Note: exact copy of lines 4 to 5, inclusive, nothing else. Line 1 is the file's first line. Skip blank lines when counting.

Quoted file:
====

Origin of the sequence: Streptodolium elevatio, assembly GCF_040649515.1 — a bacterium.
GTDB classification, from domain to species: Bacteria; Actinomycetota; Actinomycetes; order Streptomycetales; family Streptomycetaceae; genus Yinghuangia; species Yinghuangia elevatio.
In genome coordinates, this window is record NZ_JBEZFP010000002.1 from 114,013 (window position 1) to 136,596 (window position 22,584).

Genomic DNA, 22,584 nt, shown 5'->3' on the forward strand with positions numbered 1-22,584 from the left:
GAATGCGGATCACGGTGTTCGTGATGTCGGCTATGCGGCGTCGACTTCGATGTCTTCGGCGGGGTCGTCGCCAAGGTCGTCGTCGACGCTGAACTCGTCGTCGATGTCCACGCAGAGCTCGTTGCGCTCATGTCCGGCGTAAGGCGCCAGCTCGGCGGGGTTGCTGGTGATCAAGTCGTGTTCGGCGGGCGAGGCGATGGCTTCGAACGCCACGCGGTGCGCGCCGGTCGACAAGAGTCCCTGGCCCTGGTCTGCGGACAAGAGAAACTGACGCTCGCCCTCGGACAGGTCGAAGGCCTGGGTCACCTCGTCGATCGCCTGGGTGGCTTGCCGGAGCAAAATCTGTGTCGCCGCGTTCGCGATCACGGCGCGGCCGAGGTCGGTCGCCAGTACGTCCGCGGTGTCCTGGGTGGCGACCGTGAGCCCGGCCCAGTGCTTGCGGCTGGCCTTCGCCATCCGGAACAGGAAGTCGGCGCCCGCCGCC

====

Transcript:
Genomic DNA, 22,584 nt, shown 5'->3' on the forward strand with positions numbered 1-22,584 from the left:
GAATGCGGATCACGGTGTTCGTGATGTCGGCTATGCGGCGTCGACTTCGATGTCTTCGGCGGGGTCGTCGCCAAGGTCGTCGTCGACGCTGAACTCGTCGTCGATGTCCACGCAGAGCTCGTTGCGCTCATGTCCGGCGTAAGGCGCCAGCTCGGCGGGGTTGCTGGTGATCAAGTCGTGTTCGGCGGGCGAGGCGATGGCTTCGAACGCCACGCGGTGCGCGCCGGTCGACAAGAGTCCCTGGCCCTGGTCTGCGGACAAGAGAAACTGACGCTCGCCCTCGGACAGGTCGAAGGCCTGGGTCACCTCGTCGATCGCCTGGGTGGCTTGCCGGAGCAAAATCTGTGTCGCCGCGTTCGCGATCACGGCGCGGCCGAGGTCGGTCGCCAGTACGTCCGCGGTGTCCTGGGTGGCGACCGTGAGCCCGGCCCAGTGCTTGCGGCTGGCCTTCGCCATCCGGAACAGGAAGTCGGCGCCCGCCGCC